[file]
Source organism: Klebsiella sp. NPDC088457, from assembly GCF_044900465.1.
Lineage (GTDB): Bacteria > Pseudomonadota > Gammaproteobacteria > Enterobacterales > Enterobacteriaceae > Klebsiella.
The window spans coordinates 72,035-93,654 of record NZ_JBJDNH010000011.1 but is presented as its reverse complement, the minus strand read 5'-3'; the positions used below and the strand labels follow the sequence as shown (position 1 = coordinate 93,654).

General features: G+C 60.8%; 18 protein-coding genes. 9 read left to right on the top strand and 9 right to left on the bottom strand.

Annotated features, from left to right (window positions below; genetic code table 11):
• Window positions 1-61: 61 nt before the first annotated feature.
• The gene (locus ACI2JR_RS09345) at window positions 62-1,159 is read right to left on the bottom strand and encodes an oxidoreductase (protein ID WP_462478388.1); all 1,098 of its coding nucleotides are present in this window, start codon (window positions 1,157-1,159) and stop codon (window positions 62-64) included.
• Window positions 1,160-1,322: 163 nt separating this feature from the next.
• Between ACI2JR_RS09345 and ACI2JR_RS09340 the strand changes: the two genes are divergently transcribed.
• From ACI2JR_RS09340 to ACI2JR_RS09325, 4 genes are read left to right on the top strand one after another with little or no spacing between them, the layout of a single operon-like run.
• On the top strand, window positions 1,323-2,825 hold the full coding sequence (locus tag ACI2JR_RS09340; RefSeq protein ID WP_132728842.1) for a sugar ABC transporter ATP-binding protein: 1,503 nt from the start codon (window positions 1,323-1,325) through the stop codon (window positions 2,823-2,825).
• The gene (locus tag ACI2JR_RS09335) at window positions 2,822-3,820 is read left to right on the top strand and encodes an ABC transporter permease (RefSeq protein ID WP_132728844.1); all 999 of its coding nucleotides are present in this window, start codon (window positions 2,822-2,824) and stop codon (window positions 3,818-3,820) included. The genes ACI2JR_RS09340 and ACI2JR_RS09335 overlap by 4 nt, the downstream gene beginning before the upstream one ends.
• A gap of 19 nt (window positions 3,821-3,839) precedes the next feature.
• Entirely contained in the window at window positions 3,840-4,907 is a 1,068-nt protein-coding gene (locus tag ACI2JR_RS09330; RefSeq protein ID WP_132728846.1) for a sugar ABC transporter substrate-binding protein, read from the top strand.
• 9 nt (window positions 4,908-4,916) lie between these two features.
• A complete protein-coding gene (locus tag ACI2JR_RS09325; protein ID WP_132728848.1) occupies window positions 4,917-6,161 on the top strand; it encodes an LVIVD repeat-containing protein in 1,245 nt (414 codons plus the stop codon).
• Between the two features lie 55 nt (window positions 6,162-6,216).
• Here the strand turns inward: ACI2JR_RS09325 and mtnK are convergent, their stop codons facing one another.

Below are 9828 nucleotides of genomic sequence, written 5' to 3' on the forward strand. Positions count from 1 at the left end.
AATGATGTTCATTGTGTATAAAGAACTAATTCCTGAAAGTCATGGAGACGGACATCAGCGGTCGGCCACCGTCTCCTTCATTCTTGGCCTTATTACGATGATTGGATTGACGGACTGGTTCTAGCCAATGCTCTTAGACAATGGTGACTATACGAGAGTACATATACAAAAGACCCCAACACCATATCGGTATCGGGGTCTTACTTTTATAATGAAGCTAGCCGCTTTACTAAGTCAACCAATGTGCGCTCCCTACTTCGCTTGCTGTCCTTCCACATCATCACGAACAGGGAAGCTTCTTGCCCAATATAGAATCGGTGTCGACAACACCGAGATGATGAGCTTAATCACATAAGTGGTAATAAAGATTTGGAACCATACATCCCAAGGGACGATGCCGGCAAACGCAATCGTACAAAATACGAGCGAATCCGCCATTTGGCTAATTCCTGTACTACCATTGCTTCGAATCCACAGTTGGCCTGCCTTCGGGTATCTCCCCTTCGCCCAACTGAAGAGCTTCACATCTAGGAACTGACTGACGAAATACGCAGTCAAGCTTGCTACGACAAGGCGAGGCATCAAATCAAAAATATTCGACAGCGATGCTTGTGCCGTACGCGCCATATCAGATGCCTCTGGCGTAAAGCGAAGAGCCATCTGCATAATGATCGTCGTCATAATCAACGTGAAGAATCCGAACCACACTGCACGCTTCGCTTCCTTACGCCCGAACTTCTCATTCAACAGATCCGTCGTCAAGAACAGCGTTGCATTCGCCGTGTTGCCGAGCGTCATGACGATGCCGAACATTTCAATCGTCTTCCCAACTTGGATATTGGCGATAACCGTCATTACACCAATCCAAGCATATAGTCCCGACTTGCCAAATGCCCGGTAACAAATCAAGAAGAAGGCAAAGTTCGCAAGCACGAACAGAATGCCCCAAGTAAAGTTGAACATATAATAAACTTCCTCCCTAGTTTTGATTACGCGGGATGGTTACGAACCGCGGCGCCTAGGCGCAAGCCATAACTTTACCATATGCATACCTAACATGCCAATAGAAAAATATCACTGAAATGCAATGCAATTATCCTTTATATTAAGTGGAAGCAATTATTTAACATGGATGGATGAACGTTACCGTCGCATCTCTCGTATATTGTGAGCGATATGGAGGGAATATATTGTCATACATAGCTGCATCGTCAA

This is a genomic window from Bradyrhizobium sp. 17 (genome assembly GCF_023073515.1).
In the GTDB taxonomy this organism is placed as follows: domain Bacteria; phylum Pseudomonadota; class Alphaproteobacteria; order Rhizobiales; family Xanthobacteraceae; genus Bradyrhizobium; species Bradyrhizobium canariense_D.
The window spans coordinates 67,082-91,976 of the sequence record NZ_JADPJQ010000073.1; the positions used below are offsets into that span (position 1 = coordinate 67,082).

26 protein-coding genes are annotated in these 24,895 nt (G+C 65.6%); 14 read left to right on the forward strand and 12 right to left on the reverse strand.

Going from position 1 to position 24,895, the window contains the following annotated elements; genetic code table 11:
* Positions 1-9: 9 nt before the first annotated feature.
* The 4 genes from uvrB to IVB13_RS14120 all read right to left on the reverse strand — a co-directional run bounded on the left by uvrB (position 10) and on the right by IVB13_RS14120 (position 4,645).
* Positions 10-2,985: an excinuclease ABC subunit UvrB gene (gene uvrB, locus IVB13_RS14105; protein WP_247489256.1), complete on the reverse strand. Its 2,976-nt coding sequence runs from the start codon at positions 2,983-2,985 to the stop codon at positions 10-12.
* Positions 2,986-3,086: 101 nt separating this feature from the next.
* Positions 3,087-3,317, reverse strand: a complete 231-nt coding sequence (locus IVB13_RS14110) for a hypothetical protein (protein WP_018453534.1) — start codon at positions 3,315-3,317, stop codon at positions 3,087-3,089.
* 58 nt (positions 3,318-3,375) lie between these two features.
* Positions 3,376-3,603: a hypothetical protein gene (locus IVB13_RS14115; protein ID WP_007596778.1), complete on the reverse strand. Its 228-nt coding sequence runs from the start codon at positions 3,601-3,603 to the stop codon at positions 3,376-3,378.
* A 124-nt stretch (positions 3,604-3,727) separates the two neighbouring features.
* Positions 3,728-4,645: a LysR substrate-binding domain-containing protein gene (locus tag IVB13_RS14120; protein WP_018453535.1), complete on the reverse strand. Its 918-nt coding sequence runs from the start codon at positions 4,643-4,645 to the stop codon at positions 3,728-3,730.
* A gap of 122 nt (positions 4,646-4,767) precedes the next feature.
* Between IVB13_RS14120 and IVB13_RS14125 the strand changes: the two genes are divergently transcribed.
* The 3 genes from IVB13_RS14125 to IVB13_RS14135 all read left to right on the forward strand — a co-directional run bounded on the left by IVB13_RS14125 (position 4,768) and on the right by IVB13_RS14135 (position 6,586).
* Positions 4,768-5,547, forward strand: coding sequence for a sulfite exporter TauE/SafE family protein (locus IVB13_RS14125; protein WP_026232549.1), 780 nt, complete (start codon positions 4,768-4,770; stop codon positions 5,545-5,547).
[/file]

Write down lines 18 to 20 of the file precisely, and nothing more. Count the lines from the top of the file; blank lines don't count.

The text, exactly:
• Here the strand turns inward: ACI2JR_RS09325 and mtnK are convergent, their stop codons facing one another.

Below are 9828 nucleotides of genomic sequence, written 5' to 3' on the forward strand. Positions count from 1 at the left end.
AATGATGTTCATTGTGTATAAAGAACTAATTCCTGAAAGTCATGGAGACGGACATCAGCGGTCGGCCACCGTCTCCTTCATTCTTGGCCTTATTACGATGATTGGATTGACGGACTGGTTCTAGCCAATGCTCTTAGACAATGGTGACTATACGAGAGTACATATACAAAAGACCCCAACACCATATCGGTATCGGGGTCTTACTTTTATAATGAAGCTAGCCGCTTTACTAAGTCAACCAATGTGCGCTCCCTACTTCGCTTGCTGTCCTTCCACATCATCACGAACAGGGAAGCTTCTTGCCCAATATAGAATCGGTGTCGACAACACCGAGATGATGAGCTTAATCACATAAGTGGTAATAAAGATTTGGAACCATACATCCCAAGGGACGATGCCGGCAAACGCAATCGTACAAAATACGAGCGAATCCGCCATTTGGCTAATTCCTGTACTACCATTGCTTCGAATCCACAGTTGGCCTGCCTTCGGGTATCTCCCCTTCGCCCAACTGAAGAGCTTCACATCTAGGAACTGACTGACGAAATACGCAGTCAAGCTTGCTACGACAAGGCGAGGCATCAAATCAAAAATATTCGACAGCGATGCTTGTGCCGTACGCGCCATATCAGATGCCTCTGGCGTAAAGCGAAGAGCCATCTGCATAATGATCGTCGTCATAATCAACGTGAAGAATCCGAACCACACTGCACGCTTCGCTTCCTTACGCCCGAACTTCTCATTCAACAGATCCGTCGTCAAGAACAGCGTTGCATTCGCCGTGTTGCCGAGCGTCATGACGATGCCGAACATTTCAATCGTCTTCCCAACTTGGATATTGGCGATAACCGTCATTACACCAATCCAAGCATATAGTCCCGACTTGCCAAATGCCCGGTAACAAATCAAGAAGAAGGCAAAGTTCGCAAGCACGAACAGAATGCCCCAAGTAAAGTTGAACATATAATAAACTTCCTCCCTAGTTTTGATTACGCGGGATGGTTACGAACCGCGGCGCCTAGGCGCAAGCCATAACTTTACCATATGCATACCTAACATGCCAATAGAAAAATATCACTGAAATGCAATGCAATTATCCTTTATATTAAGTGGAAGCAATTATTTAACATGGATGGATGAACGTTACCGTCGCATCTCTCGTATATTGTGAGCGATATGGAGGGAATATATTGTCATACATAGCTGCATCGTCAA